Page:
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1971 Boston Red Sox season

From Wikipedia, the free encyclopedia

1971 Boston Red Sox
Major League affiliations
Location
Results
Record85–77 (.525)
Divisional place3rd (18 GB)
Other information
Owner(s)Tom Yawkey
General manager(s)Dick O'Connell
Manager(s)Eddie Kasko
Local televisionWHDH-TV, Ch. 5
Local radioWHDH-AM 850
(Ken Coleman, Ned Martin, Johnny Pesky)
StatsESPN.com
BB-reference
< Previous season     Next season >

The 1971 Boston Red Sox season was the 71st season in the franchise's Major League Baseball history. The Red Sox finished third in the American League East with a record of 85 wins and 77 losses, 18 games behind the Baltimore Orioles, who went on to win the AL championship.

Offseason

Regular season

Record by month[5]
Month Record Cumulative AL East Ref.
Won Lost Won Lost Position GB
April 12 7 12 7 1st +​12 [6]
May 17 11 29 18 1st +​1 12 [7]
June 14 13 43 31 2nd 3 12 [8]
July 16 14 59 45 2nd 6 12 [9]
August 11 19 70 64 3rd 13 12 [10]
September 15 13 85 77 3rd 18 [11]

Highlights

In the second year of Eddie Kasko's management, the Red Sox finished 16 games behind the eventual American League champions Baltimore Orioles. The Sox did not have a .300 hitter in 1971, with Reggie Smith's .283 batting average being the best among their regulars. Tony Conigliaro, his health still a question, had been traded the previous October to the California Angels for reliever Ken Tatum and rookie infielder Doug Griffin. Conigliaro played in 74 games for the Angels in 1971 but then had to give up baseball, his sight having deteriorated greatly. Tatum was 2–4 with the Red Sox, and Griffin batted a season .244, while becoming the regular second baseman.

Highlights of an otherwise forgettable season included the late arrival of a big catcher from Bellows Falls, Vermont, Carlton Fisk, who got into 14 games for the 1971 Sox and hit two home runs. Making a bigger splash was a utility fielder who had been acquired in 1970 from the New York Yankees but came into his own in 1971. John Kennedy hit .272, with five homers and 22 RBIs, and was nicknamed "Super Sub".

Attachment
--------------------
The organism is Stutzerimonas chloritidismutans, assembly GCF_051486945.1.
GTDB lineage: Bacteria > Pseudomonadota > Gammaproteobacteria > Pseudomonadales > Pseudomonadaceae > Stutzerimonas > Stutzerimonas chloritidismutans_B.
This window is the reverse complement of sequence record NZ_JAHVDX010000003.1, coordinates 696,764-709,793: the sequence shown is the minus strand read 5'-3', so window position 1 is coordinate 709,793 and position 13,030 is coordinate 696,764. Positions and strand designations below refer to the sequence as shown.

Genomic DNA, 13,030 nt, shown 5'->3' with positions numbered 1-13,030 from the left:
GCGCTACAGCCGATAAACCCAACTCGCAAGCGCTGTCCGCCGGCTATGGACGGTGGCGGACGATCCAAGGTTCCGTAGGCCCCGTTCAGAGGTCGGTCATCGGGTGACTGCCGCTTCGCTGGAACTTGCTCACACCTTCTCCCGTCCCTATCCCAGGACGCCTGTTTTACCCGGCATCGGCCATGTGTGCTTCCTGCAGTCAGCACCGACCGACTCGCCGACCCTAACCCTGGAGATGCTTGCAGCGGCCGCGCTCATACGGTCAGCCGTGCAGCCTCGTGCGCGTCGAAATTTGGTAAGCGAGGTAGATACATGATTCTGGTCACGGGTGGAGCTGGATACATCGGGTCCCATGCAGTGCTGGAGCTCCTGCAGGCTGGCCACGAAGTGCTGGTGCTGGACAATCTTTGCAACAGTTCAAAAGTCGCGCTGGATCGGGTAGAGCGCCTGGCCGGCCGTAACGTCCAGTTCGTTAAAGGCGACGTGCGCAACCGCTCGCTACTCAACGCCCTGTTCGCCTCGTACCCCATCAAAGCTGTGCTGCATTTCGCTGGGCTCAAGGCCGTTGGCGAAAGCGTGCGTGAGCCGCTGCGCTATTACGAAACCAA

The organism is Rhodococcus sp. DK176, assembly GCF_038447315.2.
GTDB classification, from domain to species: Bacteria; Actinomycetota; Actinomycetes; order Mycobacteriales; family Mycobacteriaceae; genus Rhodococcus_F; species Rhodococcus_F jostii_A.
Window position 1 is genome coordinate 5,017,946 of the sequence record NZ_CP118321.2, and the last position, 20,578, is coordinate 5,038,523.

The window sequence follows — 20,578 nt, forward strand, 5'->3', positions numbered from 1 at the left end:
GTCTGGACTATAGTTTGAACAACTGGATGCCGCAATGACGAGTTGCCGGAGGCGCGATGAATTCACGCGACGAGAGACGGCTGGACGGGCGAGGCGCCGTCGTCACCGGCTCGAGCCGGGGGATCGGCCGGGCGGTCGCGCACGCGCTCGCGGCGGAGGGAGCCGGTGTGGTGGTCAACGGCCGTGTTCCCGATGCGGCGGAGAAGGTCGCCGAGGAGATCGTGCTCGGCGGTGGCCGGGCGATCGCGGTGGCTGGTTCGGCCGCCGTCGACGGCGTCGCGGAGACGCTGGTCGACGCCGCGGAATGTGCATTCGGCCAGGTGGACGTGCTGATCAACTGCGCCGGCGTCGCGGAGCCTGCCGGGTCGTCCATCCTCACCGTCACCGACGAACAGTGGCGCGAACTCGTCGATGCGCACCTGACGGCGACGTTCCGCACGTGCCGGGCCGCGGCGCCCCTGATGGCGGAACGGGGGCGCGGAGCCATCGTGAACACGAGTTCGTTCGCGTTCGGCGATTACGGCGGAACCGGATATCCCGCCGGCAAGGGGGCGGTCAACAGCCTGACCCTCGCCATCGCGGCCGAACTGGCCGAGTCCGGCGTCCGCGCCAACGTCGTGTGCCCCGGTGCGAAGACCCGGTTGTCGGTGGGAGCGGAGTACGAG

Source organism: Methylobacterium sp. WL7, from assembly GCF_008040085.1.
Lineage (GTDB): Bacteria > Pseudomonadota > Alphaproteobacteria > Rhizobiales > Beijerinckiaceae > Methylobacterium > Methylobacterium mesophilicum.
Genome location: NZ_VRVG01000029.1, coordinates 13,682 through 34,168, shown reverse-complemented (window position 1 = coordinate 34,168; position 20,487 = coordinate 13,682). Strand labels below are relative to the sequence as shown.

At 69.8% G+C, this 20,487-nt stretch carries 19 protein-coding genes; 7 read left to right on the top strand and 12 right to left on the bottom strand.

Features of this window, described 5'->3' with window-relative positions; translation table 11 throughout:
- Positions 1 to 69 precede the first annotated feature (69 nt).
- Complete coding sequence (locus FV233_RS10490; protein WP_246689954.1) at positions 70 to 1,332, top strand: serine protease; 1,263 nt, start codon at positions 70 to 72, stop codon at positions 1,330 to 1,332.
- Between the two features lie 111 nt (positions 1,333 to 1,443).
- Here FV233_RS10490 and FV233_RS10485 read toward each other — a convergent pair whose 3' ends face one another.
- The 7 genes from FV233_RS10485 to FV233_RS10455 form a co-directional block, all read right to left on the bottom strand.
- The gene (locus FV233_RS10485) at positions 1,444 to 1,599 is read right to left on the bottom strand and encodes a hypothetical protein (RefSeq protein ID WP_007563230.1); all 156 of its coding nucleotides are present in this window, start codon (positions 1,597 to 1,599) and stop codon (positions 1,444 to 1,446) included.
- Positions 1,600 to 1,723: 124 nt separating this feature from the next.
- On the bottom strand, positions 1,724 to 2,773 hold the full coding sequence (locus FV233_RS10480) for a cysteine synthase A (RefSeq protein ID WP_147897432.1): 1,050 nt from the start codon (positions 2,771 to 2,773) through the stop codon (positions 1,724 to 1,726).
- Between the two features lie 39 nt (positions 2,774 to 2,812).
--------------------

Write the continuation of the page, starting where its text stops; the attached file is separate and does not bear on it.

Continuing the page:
Another bright spot for the Sox in '71 was Jim Lonborg's winning 10 games (and losing 7). But Sonny Siebert, a pitcher acquired in a deal with the Cleveland Indians in 1969, was the top hurler for Boston, winning 16 games. A feisty left-hander, Sparky Lyle was 6–4, with 16 saves and a 2.77 ERA.

Season standings

AL East W L Pct. GB Home Road
Baltimore Orioles 101 57 0.639 53–24 48–33
Detroit Tigers 91 71 0.562 12 54–27 37–44
Boston Red Sox 85 77 0.525 18 47–33 38–44
New York Yankees 82 80 0.506 21 44–37 38–43
Washington Senators 63 96 0.396 38½ 35–46 28–50
Cleveland Indians 60 102 0.370 43 29–52 31–50

Record vs. opponents

1971 American League Records

Sources: [1] [2] [3] [4] [5] [6] [7] [8] [9] [10] [11] [12]
Team BAL BOS CAL CWS CLE DET KC MIL MIN NYY OAK WSH
Baltimore 9–9 7–5 8–4 13–5 8–10 6–5 9–3 10–2 11–7 7–4 13–3
Boston 9–9 6–6 10–2 11–7 12–6 1–11 6–6 8–4 7–11 3–9 12–6
California 5–7 6–6 8–10 8–4 6–6 8–10 6–12 12–6 6–6 7–11 4–8
Chicago 4–8 2–10 10–8 3–9 7–5 9–9 11–7 7–11 5–7 11–7 10–2
Cleveland 5–13 7–11 4–8 9–3 6–12 2–10 4–8 4–8 8–10 4–8 7–11
Detroit 10–8 6–12 6–6 5–7 12–6 8–4 10–2 6–6 10–8 4–8 14–4
Kansas City 5–6 11–1 10–8 9–9 10–2 4–8 8–10 9–9 5–7 5–13 9–3
Milwaukee 3–9 6–6 12–6 7–11 8–4 2–10 10–8 10–7 2–10 3–15 6–6
Minnesota 2–10 4–8 6–12 11–7 8–4 6–6 9–9 7–10 8–4 8–10 5–6
New York 7–11 11–7 6–6 7–5 10–8 8–10 7–5 10–2 4–8 5–7 7–11
Oakland 4–7 9–3 11–7 7–11 8–4 8–4 13–5 15–3 10–8 7–5 9–3
Washington 3–13 6–12 8–4 2–10 11–7 4–14 3–9 6–6 6–5 11–7 3–9


Notable transactions

Opening Day lineup